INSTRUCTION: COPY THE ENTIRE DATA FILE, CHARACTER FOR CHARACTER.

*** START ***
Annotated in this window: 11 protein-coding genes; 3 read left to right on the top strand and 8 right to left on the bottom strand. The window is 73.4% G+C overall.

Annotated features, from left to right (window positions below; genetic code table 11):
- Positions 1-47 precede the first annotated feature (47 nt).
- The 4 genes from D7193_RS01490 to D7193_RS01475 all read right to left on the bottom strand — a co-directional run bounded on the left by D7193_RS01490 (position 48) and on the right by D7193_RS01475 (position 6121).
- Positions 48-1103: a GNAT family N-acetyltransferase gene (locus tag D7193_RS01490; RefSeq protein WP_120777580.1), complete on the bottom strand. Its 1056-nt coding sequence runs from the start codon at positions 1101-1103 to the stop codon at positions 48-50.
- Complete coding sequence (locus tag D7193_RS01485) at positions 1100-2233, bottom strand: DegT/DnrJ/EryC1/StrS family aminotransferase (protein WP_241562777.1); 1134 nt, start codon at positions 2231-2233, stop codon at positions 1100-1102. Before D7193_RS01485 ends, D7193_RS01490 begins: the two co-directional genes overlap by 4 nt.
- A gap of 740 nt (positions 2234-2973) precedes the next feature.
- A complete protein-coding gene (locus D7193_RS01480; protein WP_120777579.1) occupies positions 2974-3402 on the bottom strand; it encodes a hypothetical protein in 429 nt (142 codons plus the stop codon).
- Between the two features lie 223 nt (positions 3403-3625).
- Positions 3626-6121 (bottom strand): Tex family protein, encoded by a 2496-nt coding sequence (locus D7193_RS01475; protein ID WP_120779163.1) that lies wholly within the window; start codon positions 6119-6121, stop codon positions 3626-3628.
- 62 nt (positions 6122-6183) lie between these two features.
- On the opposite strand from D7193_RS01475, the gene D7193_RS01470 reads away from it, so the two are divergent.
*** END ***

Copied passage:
Annotated in this window: 11 protein-coding genes; 3 read left to right on the top strand and 8 right to left on the bottom strand. The window is 73.4% G+C overall.

Annotated features, from left to right (window positions below; genetic code table 11):
- Positions 1-47 precede the first annotated feature (47 nt).
- The 4 genes from D7193_RS01490 to D7193_RS01475 all read right to left on the bottom strand — a co-directional run bounded on the left by D7193_RS01490 (position 48) and on the right by D7193_RS01475 (position 6121).
- Positions 48-1103: a GNAT family N-acetyltransferase gene (locus tag D7193_RS01490; RefSeq protein WP_120777580.1), complete on the bottom strand. Its 1056-nt coding sequence runs from the start codon at positions 1101-1103 to the stop codon at positions 48-50.
- Complete coding sequence (locus tag D7193_RS01485) at positions 1100-2233, bottom strand: DegT/DnrJ/EryC1/StrS family aminotransferase (protein WP_241562777.1); 1134 nt, start codon at positions 2231-2233, stop codon at positions 1100-1102. Before D7193_RS01485 ends, D7193_RS01490 begins: the two co-directional genes overlap by 4 nt.
- A gap of 740 nt (positions 2234-2973) precedes the next feature.
- A complete protein-coding gene (locus D7193_RS01480; protein WP_120777579.1) occupies positions 2974-3402 on the bottom strand; it encodes a hypothetical protein in 429 nt (142 codons plus the stop codon).
- Between the two features lie 223 nt (positions 3403-3625).
- Positions 3626-6121 (bottom strand): Tex family protein, encoded by a 2496-nt coding sequence (locus D7193_RS01475; protein ID WP_120779163.1) that lies wholly within the window; start codon positions 6119-6121, stop codon positions 3626-3628.
- 62 nt (positions 6122-6183) lie between these two features.
- On the opposite strand from D7193_RS01475, the gene D7193_RS01470 reads away from it, so the two are divergent.